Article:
It's on their court. It's on our taxis.
For a few years, the Syracuse Orange athletic marketing department has been building its programs up as "New York's College Team." Jim Boeheim's teams have been contenders perennially on the national level. They've earned every right to call themselves whatever they please.
Sure, the city of Syracuse sits within the confines of New York state. Its residents adhere to Governor Andrew Cuomo. They follow the laws set by the legislative powers of Albany, equalizing their right to claim the state's athletic allegiances. Their proclamations aren't in violation of any rules.
So, why do all the advertisements, t-shirts, artistically crafted signs covered in orange irk all of those who follow the St. John's Red Storm? The slogan doesn't say "New York City's College Team."
But if you ask any St. John's fan, they'll tell you that it seems bothersome, that there's a deeper message that hits the wrong chord. The only way to undo the effects of their proactive marketing foray into New York City... is to win.
More, below the fold.
When leaving the Garden last week, I saw a taxi stopped at a red light. The advertisement on the roof caught my eye:
New York's College Team.
(Photo courtesy of Syracuse.com)
The taxi wasn't the first time I had ever seen Syracuse's aggressive effort to market itself in the city. Still, that doesn't sound right. Right outside the venue where St. John's plays its home games, a conference rival is displaying its brand, laying claim the territory.
Syracuse does have a large impact on the landscape of college sports in New York City. There are Syracuse bars in lower Manhattan filled with the thousands of relocated alumni and street signs that promote the school. Syracuse fans fill the Garden for their games against the Red Storm and in the Big East Tournament.
For St. John's fans, it isn't that Syracuse chooses to promote itself. It's where. It's how. And why.
Last season, Syracuse came to the Garden to play St. John's (and ran over the Red Storm). In the pregame warmups, Syracuse guard Dion Waiters came out of the locker room wearing an orange "New York's College Team" t-shirt and stood in front of St. John's students.
New Yorkers are smart and emotional. When something doesn't seem right, they identify it quickly. When something bothers them, they let you hear about it. And Waiters certainly heard about it.
(Photo courtesy of Real Clear Sports)
Waiters and his teammates were clearly trying to send a message. They were brashly, openly, and unnecessarily laying claim to the Garden - and New York City - as their own home territory.
Back up in Onondaga County, Syracuse's court at the Carrier Dome has an orange sideline in front of the scorer's table that says "New York's College Team" in bold white lettering. It's right there for anyone to see. They want you to see it.
The Syracuse Athletics website's St. John's preview says: "New York's College Team will be in action in Madison Square Garden on Saturday, Feb. 4 when No. 2/2 Syracuse takes on St. John's." The preview's picture? Boeheim's players huddled together, with the Empire State Building illuminated by the orange sky.
A self-proclaimed homecoming.
New Yorkers can read through the lines. This "New York's College Team" business is thrust into their faces.
"Syracuse is blatantly undermining our University and its fan base," a current St. John's student and season ticket holder told Rumble in the Garden. "Through the claim, they are utterly disregarding the tradition that St. John's has with New York City and Madison Square Garden. It says a lot that they need to try so hard to make things clear."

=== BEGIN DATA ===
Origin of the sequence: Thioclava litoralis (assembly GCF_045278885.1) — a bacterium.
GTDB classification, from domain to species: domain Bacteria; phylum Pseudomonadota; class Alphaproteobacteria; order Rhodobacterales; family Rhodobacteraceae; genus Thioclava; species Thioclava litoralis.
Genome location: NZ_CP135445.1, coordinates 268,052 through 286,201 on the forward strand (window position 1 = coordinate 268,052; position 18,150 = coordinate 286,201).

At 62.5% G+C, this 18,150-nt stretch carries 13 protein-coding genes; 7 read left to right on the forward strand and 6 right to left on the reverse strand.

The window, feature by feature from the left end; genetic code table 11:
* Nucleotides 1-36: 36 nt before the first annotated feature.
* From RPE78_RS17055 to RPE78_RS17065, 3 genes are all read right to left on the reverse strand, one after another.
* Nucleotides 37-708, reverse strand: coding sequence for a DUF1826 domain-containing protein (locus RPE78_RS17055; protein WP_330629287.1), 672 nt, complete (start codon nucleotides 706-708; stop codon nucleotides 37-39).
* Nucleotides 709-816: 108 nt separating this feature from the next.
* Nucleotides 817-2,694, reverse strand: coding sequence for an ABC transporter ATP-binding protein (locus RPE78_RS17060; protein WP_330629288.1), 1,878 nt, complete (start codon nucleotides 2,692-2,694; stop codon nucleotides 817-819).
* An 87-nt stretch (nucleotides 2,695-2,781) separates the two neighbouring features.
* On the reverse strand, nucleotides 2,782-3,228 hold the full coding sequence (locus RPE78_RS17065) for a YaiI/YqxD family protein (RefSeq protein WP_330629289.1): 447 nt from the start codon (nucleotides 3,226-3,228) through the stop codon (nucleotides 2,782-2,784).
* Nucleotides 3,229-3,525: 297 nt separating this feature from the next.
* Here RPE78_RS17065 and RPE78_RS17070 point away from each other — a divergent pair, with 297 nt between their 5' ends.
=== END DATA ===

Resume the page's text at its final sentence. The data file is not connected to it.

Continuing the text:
St. John's official rebuttals to the Syracuse campaign have been few and covert. The University handed out red t-shirts to students last season. The design, headlined by the outline of a skyline, is underscored by the words: "New York City's College Team."
(Photo courtesy of Quinn Rochford)
The shirt serves as a subliminal message to Syracuse, as if to say "You can be New York's College Team, but keep out of our city."
St. John's, who seemingly allowed the abbreviation "SJU" get away (St. Joseph's University has since copyrighted it), never thought to coin such a phrase in the 140 years of its existence.
The proactive marketing ploy that Syracuse has chosen to use is certainly effective, especially with their wins in Madison Square Garden. The Orange have been evidently better than the Johnnies for over a decade, and the inferiority complex has had plenty of time to gain steam, building the rivalry on the St. John's side.
"A couple of our guys have mentioned it to me," said Mike Dunlap on Friday afternoon. "Anything to spice up [the rivalry] is lively banter."
And old adage says you make your responses known through your actions. The only way St. John's can adequately defend its court, its arena, and its claim to the city is to beat Syracuse at Madison Square Garden. There is no way around it. The Red Storm has dropped three in a row to Syracuse on the Garden floor and six in a row overall.
"A win over Syracuse would be a statement win," mentioned Malik Stith. "We've been coming up short against teams of their caliber."
Tomorrow may not be the day that St. John's reclaims the nickname of New York's College Team; the Orange have been a top 5 team all season, while the freshman-laden Red Storm are just scratching their potential. But the fans are thirsty for a victory over the Orange from upstate, ready to paint the Garden red.
When the two programs meet at high noon on Saturday, it will be about more than just basketball. It is about a rivalry. It is about a state. And it is about ownership.